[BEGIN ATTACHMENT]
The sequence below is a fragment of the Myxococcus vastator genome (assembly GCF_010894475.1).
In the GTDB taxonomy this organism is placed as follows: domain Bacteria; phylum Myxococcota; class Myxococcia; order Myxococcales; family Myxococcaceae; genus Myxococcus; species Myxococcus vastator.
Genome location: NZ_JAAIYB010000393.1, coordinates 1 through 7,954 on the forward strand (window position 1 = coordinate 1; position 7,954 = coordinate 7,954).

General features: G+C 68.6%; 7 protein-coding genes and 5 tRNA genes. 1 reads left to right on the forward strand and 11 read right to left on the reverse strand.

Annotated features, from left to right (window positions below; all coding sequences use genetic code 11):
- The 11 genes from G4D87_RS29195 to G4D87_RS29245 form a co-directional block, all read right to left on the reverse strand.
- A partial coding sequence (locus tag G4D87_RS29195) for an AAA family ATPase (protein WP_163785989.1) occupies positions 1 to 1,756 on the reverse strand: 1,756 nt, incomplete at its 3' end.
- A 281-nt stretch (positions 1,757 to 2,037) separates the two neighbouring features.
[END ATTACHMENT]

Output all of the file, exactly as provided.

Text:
The sequence below is a fragment of the Myxococcus vastator genome (assembly GCF_010894475.1).
In the GTDB taxonomy this organism is placed as follows: domain Bacteria; phylum Myxococcota; class Myxococcia; order Myxococcales; family Myxococcaceae; genus Myxococcus; species Myxococcus vastator.
Genome location: NZ_JAAIYB010000393.1, coordinates 1 through 7,954 on the forward strand (window position 1 = coordinate 1; position 7,954 = coordinate 7,954).

General features: G+C 68.6%; 7 protein-coding genes and 5 tRNA genes. 1 reads left to right on the forward strand and 11 read right to left on the reverse strand.

Annotated features, from left to right (window positions below; all coding sequences use genetic code 11):
- The 11 genes from G4D87_RS29195 to G4D87_RS29245 form a co-directional block, all read right to left on the reverse strand.
- A partial coding sequence (locus tag G4D87_RS29195) for an AAA family ATPase (protein WP_163785989.1) occupies positions 1 to 1,756 on the reverse strand: 1,756 nt, incomplete at its 3' end.
- A 281-nt stretch (positions 1,757 to 2,037) separates the two neighbouring features.